Event Type Handlers

Bob Michaels, updated March 30, 2016

An Event Type Handler is an Analysis Object which can handle, i.e. process, the data from a set of event types. During the course of an analysis session, each event type handler has its "Init" method called at the start, an "End" method called at the end, and an "Analyze" method called for each event. The Analyze method is given the THaEvData event data.

The base class is THaEvtTypeHandler. At the moment, I've written two classes which inherit from this, namely THaScalerEvtHandler and THaEpicsEvtHandler, which may be used as examples to write your own. Note that THaEvtTypeHandler inherits from THaAnalysisObject, which means it can use the THaAnalysisObject methods such as reading from a database. A database is used by the THaScalerEvtHandler, for example.

An event type handler can be added to the analysis by invoking lines like this in your analysis script:

THaScalerEvtHandler *lscaler = new THaScalerEvtHandler("Left","HA scaler event type 140");
gHaEvtHandlers->Add (lscaler);

In the Init method, your event type handler should create the list of event types to analyze, e.g.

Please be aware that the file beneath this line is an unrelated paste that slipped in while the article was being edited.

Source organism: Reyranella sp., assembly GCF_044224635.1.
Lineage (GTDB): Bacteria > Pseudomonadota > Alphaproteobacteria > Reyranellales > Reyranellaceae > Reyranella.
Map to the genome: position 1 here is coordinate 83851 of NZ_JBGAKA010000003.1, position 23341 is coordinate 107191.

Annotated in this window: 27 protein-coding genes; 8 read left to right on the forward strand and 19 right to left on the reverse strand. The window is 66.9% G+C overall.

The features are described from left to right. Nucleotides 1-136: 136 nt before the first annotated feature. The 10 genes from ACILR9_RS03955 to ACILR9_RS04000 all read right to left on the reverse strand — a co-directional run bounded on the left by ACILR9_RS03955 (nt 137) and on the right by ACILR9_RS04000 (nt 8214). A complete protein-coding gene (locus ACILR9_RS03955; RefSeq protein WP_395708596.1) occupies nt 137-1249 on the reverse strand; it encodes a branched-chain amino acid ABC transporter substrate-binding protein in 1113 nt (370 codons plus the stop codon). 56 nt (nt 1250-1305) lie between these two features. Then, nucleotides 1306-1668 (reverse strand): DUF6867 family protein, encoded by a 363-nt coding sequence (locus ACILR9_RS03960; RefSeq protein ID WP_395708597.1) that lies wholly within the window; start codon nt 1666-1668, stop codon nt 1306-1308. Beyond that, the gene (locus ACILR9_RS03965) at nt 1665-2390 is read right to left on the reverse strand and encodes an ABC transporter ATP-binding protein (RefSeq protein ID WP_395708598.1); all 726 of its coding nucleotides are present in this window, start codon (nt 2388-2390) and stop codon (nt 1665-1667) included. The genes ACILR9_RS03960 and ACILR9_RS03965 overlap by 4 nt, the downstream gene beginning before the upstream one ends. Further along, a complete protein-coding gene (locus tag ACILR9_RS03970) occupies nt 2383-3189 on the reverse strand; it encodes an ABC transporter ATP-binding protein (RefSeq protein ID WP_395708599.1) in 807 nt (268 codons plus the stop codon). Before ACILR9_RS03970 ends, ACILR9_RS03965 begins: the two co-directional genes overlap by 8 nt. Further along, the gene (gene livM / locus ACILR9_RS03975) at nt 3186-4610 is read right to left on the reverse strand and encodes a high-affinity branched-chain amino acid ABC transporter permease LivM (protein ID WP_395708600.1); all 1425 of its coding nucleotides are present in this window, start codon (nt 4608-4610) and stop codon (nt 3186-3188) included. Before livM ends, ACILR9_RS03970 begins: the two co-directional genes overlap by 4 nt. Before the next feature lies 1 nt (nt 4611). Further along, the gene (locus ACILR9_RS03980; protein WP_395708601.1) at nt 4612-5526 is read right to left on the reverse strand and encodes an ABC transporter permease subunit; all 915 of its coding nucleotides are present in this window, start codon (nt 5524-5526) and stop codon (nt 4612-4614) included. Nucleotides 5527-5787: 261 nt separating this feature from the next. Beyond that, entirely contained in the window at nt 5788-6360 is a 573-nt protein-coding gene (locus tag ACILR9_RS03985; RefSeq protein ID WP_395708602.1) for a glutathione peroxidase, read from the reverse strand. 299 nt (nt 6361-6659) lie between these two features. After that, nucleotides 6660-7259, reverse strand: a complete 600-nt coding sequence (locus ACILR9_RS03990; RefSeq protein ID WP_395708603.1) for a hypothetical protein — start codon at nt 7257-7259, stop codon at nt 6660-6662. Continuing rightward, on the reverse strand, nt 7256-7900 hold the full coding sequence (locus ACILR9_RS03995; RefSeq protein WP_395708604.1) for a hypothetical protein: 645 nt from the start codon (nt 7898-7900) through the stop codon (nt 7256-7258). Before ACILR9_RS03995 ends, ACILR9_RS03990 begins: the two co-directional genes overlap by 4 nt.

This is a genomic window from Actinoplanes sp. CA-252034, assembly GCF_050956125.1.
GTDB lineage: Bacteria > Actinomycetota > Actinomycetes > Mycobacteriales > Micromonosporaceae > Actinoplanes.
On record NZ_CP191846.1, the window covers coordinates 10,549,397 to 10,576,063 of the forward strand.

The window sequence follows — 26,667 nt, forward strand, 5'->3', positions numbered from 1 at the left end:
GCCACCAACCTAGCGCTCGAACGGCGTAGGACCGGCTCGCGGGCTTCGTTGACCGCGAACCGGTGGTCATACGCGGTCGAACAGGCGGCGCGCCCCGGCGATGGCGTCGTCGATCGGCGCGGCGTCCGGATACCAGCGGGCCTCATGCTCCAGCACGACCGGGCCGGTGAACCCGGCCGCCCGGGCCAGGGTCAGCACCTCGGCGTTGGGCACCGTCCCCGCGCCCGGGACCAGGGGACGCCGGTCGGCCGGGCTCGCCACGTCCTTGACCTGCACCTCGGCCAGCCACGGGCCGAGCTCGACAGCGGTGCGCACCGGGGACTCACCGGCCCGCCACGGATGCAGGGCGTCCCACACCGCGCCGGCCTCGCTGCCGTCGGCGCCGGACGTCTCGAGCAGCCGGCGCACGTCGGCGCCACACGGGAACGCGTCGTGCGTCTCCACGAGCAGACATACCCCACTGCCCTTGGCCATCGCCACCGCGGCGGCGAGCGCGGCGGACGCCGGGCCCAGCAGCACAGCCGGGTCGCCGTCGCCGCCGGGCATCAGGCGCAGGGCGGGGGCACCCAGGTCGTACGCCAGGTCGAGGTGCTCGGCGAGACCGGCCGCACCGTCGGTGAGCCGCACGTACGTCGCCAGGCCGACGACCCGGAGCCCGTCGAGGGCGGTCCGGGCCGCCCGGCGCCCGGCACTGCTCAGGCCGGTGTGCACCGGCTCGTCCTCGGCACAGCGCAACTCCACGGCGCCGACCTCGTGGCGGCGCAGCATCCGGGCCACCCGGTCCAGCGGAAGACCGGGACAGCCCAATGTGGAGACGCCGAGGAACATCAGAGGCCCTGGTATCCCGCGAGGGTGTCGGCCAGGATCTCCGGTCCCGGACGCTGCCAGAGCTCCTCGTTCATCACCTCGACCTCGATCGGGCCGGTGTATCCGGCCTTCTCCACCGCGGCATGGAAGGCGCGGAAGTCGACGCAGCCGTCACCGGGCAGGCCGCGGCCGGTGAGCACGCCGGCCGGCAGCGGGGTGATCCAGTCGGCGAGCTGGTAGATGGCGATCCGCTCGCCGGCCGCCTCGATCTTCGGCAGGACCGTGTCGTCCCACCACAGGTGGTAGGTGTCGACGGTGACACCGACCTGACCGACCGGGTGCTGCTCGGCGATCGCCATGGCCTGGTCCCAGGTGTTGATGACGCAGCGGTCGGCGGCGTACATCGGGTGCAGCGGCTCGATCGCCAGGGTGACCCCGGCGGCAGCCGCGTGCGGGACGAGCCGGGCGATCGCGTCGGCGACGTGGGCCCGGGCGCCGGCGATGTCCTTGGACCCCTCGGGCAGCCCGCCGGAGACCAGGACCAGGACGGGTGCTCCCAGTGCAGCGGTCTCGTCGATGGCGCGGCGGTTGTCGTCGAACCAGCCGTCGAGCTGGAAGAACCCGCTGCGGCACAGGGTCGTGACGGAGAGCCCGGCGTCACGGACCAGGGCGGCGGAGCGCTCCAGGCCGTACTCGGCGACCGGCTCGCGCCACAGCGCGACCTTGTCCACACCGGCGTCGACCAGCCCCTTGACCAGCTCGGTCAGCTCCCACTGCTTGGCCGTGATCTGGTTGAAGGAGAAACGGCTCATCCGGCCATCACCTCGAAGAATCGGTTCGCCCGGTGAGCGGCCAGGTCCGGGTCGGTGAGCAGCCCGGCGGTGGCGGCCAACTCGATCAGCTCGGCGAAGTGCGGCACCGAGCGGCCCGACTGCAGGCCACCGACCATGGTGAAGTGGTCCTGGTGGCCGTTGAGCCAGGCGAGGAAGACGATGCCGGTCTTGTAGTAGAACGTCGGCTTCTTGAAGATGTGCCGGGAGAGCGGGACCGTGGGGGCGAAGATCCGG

eventtypes.push_back(140);  // what event(s) to look for

Here are some notes about the usage of the THaScalerEvtHandler.

If you are familiar with putting event type 140 scaler data into output trees that has not changed much except that the scaler event handler uses a database file, sometimes referred to as the scaler map file, e.g. ``db_LeftScalevt.dat''. This database defines two things: (1) the map of where the scalers are in VME, and (2) the variables and how they correspond to the slots and channels. The variable names defined in this map file are automatically added to a ROOT tree for just the data from this class. In addition, those variables become global variables in Podd and therefore can be added to the standard ``T'' Tree using the "variable" line in the output definition file (see Output).

# Example of db_LeftScalevt.dat database file
# map line starts with "map".  Then model#, crate, slot, header, mask, norm slot
# If >7 fields it's a norm slot and last 2 are clock chan#, clock frequency
map 1151 1 0 abc00000 ffff0000 1
map 3800 1 2 abc10000 ffff0000 1 7 1024
# variables become global variables and appear in an output tree
# "variable" slot, chan, (1=cnt, 2=rate), variable name, description
variable 2 4 1  TSbcmu1  BCM x1 counts
variable 2 4 2  TSbcmu1r  BCM x1 rate

Finally, to do something with scalers that appear with events of type 1 to 14, i.e. triggered by the trigger supervisor, somebody should write a new event type handler. I think that Hall C is doing that.

A note about EPICS data.

The interface to users has not changed, in terms of how to define the EPICS variables and put them into the Podd output. THaEpicsEvtHandler is a permanent member of THaAnalyzer and provides the ROOT output. Even though the mechanism ``under the hood'' is quite different now, the interface and the results are the same.

Updated by Ole Hansen about 6 years ago · 1 revisions